PharmacoEconomics & Outcomes News 804, p11 - 2 Jun 2018
Cost impact of expanding a home-
based HIV testing programme
Integrating screening for non-communicable diseases
(NCDs) into a home-based HIV testing and counselling
(HTC) programme "results in a modest increase in costs
with the potential to avert NCD death and disability,"
report researchers from South Africa and the US.
The researchers estimated the incremental costs of
integrating screening for NCDs (including diabetes
mellitus, hypertension, hypercholesterolaemia and
depression) as well as screening for NCD risk factors
(including obesity, tobacco and alcohol use) into a
home-based HTC programme. The study was
conducted in January 2015 in KwaZulu-Natal, South
Africa, and involved a cohort of 570 adults with a high
prevalence of HIV (33%).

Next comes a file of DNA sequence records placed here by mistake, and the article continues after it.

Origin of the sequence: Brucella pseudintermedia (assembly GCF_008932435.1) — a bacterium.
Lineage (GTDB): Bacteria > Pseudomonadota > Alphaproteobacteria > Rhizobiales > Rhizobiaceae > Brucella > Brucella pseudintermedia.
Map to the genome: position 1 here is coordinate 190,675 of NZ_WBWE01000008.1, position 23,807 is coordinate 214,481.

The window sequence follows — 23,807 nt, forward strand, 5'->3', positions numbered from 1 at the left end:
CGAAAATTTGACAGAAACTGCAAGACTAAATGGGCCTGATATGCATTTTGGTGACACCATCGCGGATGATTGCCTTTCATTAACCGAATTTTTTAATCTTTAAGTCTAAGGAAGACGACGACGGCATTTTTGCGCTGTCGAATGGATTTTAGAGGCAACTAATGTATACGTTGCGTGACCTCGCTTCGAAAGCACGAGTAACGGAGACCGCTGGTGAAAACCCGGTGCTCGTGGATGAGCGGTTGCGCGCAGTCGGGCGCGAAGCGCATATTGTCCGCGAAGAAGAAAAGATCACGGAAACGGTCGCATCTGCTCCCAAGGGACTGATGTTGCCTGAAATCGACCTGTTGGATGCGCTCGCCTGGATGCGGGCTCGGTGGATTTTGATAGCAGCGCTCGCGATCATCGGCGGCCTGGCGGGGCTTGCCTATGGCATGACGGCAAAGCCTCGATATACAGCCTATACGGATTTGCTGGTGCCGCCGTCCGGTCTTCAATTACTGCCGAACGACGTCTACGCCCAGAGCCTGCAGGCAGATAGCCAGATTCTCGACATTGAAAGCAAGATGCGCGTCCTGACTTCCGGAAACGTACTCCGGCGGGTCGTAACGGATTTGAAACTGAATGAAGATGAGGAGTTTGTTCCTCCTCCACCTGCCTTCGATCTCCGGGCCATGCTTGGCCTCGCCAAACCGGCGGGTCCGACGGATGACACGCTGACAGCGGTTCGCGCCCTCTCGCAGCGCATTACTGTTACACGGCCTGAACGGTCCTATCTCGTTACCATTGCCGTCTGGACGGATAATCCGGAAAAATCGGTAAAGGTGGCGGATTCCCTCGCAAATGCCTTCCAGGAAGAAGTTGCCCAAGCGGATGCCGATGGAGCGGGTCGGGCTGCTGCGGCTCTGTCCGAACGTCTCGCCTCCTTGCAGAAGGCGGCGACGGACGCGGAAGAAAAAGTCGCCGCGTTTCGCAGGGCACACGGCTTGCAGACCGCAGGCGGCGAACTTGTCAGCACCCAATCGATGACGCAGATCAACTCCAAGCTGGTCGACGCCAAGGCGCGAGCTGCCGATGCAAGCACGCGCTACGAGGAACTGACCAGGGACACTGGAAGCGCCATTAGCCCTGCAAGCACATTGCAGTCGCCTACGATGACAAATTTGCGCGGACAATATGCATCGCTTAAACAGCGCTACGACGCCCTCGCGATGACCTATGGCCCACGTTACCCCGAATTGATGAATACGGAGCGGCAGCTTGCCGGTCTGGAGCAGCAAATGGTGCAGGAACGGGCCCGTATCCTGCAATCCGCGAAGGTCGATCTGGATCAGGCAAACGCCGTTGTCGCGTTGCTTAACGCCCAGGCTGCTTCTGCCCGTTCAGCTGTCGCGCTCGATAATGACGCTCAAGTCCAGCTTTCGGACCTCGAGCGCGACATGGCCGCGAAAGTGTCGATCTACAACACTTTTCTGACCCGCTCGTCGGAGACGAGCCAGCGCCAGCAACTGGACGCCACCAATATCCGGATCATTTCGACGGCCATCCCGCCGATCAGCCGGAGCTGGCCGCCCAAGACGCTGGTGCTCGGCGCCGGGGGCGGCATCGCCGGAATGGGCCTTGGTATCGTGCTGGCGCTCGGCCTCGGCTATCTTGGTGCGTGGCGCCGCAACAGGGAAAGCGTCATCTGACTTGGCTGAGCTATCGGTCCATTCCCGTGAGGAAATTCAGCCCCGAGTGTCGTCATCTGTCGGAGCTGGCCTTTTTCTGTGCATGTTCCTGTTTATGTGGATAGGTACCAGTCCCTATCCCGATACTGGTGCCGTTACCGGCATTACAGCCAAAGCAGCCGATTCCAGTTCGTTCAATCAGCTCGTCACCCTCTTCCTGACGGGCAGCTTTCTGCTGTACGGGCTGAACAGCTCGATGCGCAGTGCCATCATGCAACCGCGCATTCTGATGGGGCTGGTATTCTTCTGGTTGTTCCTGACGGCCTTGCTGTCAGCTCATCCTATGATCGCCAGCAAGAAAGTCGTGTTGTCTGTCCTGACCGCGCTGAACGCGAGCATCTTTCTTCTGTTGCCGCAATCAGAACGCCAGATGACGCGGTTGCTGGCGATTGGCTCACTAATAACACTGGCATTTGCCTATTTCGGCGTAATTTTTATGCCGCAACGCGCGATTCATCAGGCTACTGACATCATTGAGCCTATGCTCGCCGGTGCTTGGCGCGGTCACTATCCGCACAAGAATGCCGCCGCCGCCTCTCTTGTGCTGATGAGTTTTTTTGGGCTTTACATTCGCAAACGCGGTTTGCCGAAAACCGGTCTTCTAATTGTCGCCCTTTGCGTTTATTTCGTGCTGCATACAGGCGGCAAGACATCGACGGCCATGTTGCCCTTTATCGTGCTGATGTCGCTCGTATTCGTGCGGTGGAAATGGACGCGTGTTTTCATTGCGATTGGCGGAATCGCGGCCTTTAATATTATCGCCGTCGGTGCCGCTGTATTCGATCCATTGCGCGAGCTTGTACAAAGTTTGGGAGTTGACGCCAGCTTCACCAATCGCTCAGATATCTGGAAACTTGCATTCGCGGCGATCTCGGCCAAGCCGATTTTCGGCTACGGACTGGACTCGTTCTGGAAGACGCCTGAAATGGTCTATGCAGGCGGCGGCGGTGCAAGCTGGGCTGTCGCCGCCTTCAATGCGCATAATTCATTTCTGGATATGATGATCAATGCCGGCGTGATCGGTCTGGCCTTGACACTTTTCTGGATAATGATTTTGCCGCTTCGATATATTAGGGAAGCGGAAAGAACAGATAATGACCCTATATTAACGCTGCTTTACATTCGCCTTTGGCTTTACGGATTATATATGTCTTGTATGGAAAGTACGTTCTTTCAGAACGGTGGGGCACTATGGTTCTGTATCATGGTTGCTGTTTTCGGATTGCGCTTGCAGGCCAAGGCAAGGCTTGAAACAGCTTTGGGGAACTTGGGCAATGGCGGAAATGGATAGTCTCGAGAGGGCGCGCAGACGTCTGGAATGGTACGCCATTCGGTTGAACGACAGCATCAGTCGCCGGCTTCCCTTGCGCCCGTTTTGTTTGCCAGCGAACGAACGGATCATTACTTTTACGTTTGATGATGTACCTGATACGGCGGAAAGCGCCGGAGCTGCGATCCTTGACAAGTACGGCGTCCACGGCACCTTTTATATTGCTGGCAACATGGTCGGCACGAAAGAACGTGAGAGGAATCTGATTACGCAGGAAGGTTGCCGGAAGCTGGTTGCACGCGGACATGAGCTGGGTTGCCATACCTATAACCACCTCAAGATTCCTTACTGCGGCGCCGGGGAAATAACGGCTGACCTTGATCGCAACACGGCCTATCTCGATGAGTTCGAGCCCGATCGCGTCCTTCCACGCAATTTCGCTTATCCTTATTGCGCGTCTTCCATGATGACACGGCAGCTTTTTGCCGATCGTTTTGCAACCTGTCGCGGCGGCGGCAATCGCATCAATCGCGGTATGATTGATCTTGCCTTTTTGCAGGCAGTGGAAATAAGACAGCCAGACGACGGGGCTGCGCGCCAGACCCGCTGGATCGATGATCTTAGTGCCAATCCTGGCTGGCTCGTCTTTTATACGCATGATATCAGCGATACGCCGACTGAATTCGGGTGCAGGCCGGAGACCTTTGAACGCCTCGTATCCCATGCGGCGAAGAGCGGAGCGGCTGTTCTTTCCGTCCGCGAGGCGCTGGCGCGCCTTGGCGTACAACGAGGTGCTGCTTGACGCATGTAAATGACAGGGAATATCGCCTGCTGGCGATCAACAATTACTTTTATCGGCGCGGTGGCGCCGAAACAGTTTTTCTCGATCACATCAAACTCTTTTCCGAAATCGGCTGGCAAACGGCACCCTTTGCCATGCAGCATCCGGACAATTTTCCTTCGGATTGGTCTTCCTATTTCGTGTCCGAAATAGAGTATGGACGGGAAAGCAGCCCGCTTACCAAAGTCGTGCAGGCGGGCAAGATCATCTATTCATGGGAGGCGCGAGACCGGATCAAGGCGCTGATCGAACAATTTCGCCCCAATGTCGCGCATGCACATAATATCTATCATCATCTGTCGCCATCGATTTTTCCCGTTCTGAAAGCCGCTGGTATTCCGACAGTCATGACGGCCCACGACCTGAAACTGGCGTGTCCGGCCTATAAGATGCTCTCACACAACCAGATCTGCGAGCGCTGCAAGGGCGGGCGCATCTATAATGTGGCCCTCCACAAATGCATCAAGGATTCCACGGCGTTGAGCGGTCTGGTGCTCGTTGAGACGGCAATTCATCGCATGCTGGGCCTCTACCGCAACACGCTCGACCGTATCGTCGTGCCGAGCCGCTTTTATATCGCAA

The cost analysis showed that home-based integrated
HIV-NCD testing and counselling increased programme
costs by $US3.95 (42%) per person screened (from
$9.36 to $13.31). Personnel costs were the largest cost
component, representing 56% of the total costs,
followed by supplies (25%), transportation (8%), and
building and overhead (5%). The cost analysis also
showed that excluding lipid testing (at $1.71 per strip)
from NCD screening reduced marginal supply costs by
over 80% and overall incremental costs of integrated
HIV-NCD screening to 24%. "These cost data build on
the sparse economic evidence assessing the value of
innovative integrated models of care in low-middle
income settings," note the researchers.
Golovaty I, et al. Cost of integrating non-communicable disease screening into
home-based HIV testing and counseling in South Africa. JAIDS : 10 May 2018.
Available from: URL: http://doi.org/10.1097/QAI.0000000000001713
PharmacoEconomics & Outcomes News 2 Jun 2018 No. 8041173-5503/18/0804-0001/$14.95 Adis © 2018 Springer International Publishing AG. All rights reserved